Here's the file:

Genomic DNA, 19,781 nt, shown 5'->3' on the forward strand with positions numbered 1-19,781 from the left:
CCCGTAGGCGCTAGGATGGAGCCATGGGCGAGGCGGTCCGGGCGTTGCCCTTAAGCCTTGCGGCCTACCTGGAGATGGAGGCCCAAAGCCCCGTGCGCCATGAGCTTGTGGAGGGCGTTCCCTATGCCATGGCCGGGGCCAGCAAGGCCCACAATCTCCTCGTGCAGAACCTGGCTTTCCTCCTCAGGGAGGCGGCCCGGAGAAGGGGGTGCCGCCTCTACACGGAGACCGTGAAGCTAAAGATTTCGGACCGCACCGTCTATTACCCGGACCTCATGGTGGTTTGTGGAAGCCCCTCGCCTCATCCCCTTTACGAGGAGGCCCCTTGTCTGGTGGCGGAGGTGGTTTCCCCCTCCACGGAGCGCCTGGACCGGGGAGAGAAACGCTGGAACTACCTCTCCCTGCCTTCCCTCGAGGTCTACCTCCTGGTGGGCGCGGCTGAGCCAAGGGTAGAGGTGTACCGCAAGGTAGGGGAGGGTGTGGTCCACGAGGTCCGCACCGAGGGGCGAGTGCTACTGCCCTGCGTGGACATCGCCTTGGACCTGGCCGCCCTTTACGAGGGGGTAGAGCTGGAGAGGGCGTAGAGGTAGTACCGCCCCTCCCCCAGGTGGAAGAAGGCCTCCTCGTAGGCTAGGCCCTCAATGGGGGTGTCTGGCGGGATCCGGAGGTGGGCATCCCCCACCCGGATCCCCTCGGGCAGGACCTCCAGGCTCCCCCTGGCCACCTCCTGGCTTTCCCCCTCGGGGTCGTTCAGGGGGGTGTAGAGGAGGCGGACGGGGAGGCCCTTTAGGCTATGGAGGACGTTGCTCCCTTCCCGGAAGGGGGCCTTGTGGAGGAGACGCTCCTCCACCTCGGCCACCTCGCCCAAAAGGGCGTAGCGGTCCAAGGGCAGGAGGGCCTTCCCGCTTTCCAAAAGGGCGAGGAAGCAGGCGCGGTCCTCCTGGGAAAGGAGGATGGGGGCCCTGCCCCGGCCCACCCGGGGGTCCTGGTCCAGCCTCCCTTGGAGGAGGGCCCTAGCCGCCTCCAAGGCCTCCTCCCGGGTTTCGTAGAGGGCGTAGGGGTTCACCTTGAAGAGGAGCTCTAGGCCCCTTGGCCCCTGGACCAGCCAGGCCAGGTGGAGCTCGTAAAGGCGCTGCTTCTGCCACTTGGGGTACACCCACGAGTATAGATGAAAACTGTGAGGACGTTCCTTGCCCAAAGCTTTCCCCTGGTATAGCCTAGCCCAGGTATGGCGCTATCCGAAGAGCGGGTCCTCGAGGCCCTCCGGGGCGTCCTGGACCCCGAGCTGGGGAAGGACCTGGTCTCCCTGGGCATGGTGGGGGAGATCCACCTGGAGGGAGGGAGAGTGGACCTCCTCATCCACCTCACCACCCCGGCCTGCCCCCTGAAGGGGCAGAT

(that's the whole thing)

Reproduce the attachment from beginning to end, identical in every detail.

Genomic DNA, 19,781 nt, shown 5'->3' on the forward strand with positions numbered 1-19,781 from the left:
CCCGTAGGCGCTAGGATGGAGCCATGGGCGAGGCGGTCCGGGCGTTGCCCTTAAGCCTTGCGGCCTACCTGGAGATGGAGGCCCAAAGCCCCGTGCGCCATGAGCTTGTGGAGGGCGTTCCCTATGCCATGGCCGGGGCCAGCAAGGCCCACAATCTCCTCGTGCAGAACCTGGCTTTCCTCCTCAGGGAGGCGGCCCGGAGAAGGGGGTGCCGCCTCTACACGGAGACCGTGAAGCTAAAGATTTCGGACCGCACCGTCTATTACCCGGACCTCATGGTGGTTTGTGGAAGCCCCTCGCCTCATCCCCTTTACGAGGAGGCCCCTTGTCTGGTGGCGGAGGTGGTTTCCCCCTCCACGGAGCGCCTGGACCGGGGAGAGAAACGCTGGAACTACCTCTCCCTGCCTTCCCTCGAGGTCTACCTCCTGGTGGGCGCGGCTGAGCCAAGGGTAGAGGTGTACCGCAAGGTAGGGGAGGGTGTGGTCCACGAGGTCCGCACCGAGGGGCGAGTGCTACTGCCCTGCGTGGACATCGCCTTGGACCTGGCCGCCCTTTACGAGGGGGTAGAGCTGGAGAGGGCGTAGAGGTAGTACCGCCCCTCCCCCAGGTGGAAGAAGGCCTCCTCGTAGGCTAGGCCCTCAATGGGGGTGTCTGGCGGGATCCGGAGGTGGGCATCCCCCACCCGGATCCCCTCGGGCAGGACCTCCAGGCTCCCCCTGGCCACCTCCTGGCTTTCCCCCTCGGGGTCGTTCAGGGGGGTGTAGAGGAGGCGGACGGGGAGGCCCTTTAGGCTATGGAGGACGTTGCTCCCTTCCCGGAAGGGGGCCTTGTGGAGGAGACGCTCCTCCACCTCGGCCACCTCGCCCAAAAGGGCGTAGCGGTCCAAGGGCAGGAGGGCCTTCCCGCTTTCCAAAAGGGCGAGGAAGCAGGCGCGGTCCTCCTGGGAAAGGAGGATGGGGGCCCTGCCCCGGCCCACCCGGGGGTCCTGGTCCAGCCTCCCTTGGAGGAGGGCCCTAGCCGCCTCCAAGGCCTCCTCCCGGGTTTCGTAGAGGGCGTAGGGGTTCACCTTGAAGAGGAGCTCTAGGCCCCTTGGCCCCTGGACCAGCCAGGCCAGGTGGAGCTCGTAAAGGCGCTGCTTCTGCCACTTGGGGTACACCCACGAGTATAGATGAAAACTGTGAGGACGTTCCTTGCCCAAAGCTTTCCCCTGGTATAGCCTAGCCCAGGTATGGCGCTATCCGAAGAGCGGGTCCTCGAGGCCCTCCGGGGCGTCCTGGACCCCGAGCTGGGGAAGGACCTGGTCTCCCTGGGCATGGTGGGGGAGATCCACCTGGAGGGAGGGAGAGTGGACCTCCTCATCCACCTCACCACCCCGGCCTGCCCCCTGAAGGGGCAGAT